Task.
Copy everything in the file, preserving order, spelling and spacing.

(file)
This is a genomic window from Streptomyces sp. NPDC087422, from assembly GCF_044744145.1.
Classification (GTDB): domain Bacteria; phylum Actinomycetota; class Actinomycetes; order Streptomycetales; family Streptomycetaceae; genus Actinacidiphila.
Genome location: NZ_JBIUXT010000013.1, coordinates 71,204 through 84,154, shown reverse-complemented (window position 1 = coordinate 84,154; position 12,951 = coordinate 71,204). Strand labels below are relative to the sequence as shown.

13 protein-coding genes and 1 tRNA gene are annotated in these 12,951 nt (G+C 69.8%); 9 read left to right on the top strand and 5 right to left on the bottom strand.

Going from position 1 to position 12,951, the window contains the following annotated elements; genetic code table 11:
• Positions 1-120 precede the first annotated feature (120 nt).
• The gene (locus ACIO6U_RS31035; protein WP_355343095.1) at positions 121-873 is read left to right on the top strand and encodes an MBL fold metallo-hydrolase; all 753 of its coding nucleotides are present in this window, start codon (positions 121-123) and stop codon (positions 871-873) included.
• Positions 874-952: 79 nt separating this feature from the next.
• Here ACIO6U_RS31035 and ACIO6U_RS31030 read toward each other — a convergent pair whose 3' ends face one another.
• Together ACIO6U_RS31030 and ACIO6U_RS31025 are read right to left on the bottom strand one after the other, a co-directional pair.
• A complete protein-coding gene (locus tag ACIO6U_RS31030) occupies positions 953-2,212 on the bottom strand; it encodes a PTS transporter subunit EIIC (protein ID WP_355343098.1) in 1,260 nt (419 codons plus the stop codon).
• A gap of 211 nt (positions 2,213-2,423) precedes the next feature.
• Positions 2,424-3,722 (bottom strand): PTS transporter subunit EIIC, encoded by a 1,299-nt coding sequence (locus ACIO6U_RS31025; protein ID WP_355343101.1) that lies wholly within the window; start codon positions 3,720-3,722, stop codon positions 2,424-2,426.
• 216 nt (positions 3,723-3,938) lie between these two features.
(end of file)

This is a genomic window from Streptomyces sp. NPDC087422, from assembly GCF_044744145.1.
Classification (GTDB): domain Bacteria; phylum Actinomycetota; class Actinomycetes; order Streptomycetales; family Streptomycetaceae; genus Actinacidiphila.
Genome location: NZ_JBIUXT010000013.1, coordinates 71,204 through 84,154, shown reverse-complemented (window position 1 = coordinate 84,154; position 12,951 = coordinate 71,204). Strand labels below are relative to the sequence as shown.

13 protein-coding genes and 1 tRNA gene are annotated in these 12,951 nt (G+C 69.8%); 9 read left to right on the top strand and 5 right to left on the bottom strand.

Going from position 1 to position 12,951, the window contains the following annotated elements; genetic code table 11:
• Positions 1-120 precede the first annotated feature (120 nt).
• The gene (locus ACIO6U_RS31035; protein WP_355343095.1) at positions 121-873 is read left to right on the top strand and encodes an MBL fold metallo-hydrolase; all 753 of its coding nucleotides are present in this window, start codon (positions 121-123) and stop codon (positions 871-873) included.
• Positions 874-952: 79 nt separating this feature from the next.
• Here ACIO6U_RS31035 and ACIO6U_RS31030 read toward each other — a convergent pair whose 3' ends face one another.
• Together ACIO6U_RS31030 and ACIO6U_RS31025 are read right to left on the bottom strand one after the other, a co-directional pair.
• A complete protein-coding gene (locus tag ACIO6U_RS31030) occupies positions 953-2,212 on the bottom strand; it encodes a PTS transporter subunit EIIC (protein ID WP_355343098.1) in 1,260 nt (419 codons plus the stop codon).
• A gap of 211 nt (positions 2,213-2,423) precedes the next feature.
• Positions 2,424-3,722 (bottom strand): PTS transporter subunit EIIC, encoded by a 1,299-nt coding sequence (locus ACIO6U_RS31025; protein ID WP_355343101.1) that lies wholly within the window; start codon positions 3,720-3,722, stop codon positions 2,424-2,426.
• 216 nt (positions 3,723-3,938) lie between these two features.